Nielson said the political debate had been stifled by the president of the Convention, Válery Giscard Estaing, whom he believed directed the work in great secrecy, which goes against the actual idea of the Convention.

The Tory calls for a referendum on the Treaty caused a crisis in Tony Blair's Labour Government when Peter Hain, a minister and party representative at the convention, said he would quite happily "fight the next European elections on a Labour Platform endorsing the Treaty". Hain had to promptly backtrack and eat his words. It is another example of where New Labour's support for elections is conditional.

The Danish, though, have committed themselves to a referendum. The Danish prime minister, Anders Fogh Rasmussen, said this week that "what is at stake is so new and so big that it is right to hold a referendum".


So here we are, back where we started, with the need for a referendum of all EU citizens for a plan in which they have little interest and when it comes to it little say in what is proposed.

Sinn Féin TD and spokesperson on EU affairs, Aengus Ó Snodaigh, told An Phoblacht that there is an urgent need for a debate on the EU that "really engages the citizens and encourages them to participate not just in the actual voting, but to express opinions and shape this treaty".

Maybe though, the governments of Europe don't really want this level of participation. In recent months, millions of European citizens have been on the streets calling for no war in Iraq. Their calls, which were the largest political expression of activism in a generation, were ignored.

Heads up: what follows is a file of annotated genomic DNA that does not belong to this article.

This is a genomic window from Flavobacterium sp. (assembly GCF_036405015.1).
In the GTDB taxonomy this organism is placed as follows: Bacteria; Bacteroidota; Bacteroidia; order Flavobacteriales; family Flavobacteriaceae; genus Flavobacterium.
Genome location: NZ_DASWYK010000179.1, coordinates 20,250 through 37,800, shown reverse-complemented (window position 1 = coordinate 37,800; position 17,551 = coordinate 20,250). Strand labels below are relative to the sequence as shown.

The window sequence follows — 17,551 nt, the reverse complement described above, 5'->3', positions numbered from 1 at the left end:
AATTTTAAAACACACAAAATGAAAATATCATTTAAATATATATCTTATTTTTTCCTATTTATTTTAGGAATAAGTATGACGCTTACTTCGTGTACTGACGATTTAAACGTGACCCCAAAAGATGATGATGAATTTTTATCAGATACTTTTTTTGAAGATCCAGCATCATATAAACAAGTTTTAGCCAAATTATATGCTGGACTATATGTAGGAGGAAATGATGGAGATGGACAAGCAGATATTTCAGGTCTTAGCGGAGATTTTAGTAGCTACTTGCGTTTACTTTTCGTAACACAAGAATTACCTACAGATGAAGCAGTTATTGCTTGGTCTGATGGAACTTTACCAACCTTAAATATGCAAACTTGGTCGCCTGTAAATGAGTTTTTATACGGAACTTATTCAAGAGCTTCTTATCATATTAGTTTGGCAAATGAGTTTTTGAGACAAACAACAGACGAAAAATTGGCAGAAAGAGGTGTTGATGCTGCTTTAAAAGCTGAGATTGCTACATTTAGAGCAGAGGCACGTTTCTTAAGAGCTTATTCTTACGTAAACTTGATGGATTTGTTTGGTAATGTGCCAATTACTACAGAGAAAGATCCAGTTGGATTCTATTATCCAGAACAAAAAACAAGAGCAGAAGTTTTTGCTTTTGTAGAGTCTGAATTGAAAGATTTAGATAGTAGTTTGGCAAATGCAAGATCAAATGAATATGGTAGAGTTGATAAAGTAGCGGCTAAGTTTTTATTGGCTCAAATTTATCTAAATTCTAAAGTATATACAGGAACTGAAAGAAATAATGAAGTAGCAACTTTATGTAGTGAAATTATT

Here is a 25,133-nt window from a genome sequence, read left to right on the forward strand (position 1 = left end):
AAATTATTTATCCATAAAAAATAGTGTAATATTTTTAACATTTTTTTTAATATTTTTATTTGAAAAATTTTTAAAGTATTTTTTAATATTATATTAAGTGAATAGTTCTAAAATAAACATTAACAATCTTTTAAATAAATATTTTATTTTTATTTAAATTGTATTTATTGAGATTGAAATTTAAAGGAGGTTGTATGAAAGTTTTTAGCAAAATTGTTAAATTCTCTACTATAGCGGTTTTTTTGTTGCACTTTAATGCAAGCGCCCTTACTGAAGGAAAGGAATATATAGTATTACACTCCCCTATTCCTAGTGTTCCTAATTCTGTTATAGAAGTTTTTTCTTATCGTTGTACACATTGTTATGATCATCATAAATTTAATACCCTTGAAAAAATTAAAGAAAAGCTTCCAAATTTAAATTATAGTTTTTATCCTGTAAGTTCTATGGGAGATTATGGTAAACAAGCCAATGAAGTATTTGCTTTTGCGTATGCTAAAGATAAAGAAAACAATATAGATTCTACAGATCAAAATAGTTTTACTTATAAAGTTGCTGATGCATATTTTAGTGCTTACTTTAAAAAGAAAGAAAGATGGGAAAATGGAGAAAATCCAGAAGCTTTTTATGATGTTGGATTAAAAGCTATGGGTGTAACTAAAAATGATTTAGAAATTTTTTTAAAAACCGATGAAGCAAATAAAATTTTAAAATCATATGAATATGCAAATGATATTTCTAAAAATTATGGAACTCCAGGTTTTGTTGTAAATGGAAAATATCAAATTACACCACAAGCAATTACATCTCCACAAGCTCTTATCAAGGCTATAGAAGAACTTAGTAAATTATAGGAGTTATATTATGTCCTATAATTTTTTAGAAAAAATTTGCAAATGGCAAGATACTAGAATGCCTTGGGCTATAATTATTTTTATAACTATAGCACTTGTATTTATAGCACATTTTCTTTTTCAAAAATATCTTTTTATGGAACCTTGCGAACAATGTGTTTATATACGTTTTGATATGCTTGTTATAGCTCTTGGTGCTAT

The British spent billions on the war, even though a majority of people initially opposed it, while other EU states, including Ireland, were active participants in the "coalition of the willing".

It was the cold war that threw the original member states together. It was the end of the cold war and the economic power of the EU that has made the rest of Europe succumb to the better off in argument. There is no real process of European integration.

This is a Europe without the hearts and minds of its citizens. This week, absolutely nothing has changed. How can this be good for democracy?



The EU Constitution - The good, the bad, the new?


"respect for human dignity, liberty, democracy, the rule of law and respect for human rights".


"offer citizens an area of freedom, security and justice.... and a single market where competition is free and undistorted".

"sustainable development based on balanced economic growth, with a social market economy aiming at full employment and social progress".

EU Commission president

The EU Parliament will elect the president of the EU Commission.

EU Council President

The EU Council will now elect its own president by qualified majority.

Foreign Minister

The EU parliament will now also elect a foreign minister by qualified majority. The holder of the post will be a Commission vice president and "conduct the Union's common foreign and security policy".

Public Prosecutor

This person would be responsible for tackling cross border fraud in the EU.

The Eurogroup

The 12 participating euro states get to elect a president and get new powers to set economic policy independent of the rest of the EU.

The veto

The right to veto, now gone in almost half of all EU decision making will go in 20 new areas, including taxation.

The Parliament

EU Parliament gets new powers in 36 new areas, including asylum policy, EU budget, energy and regional funds.

An Phoblacht
44 Parnell Sq.
Dublin 1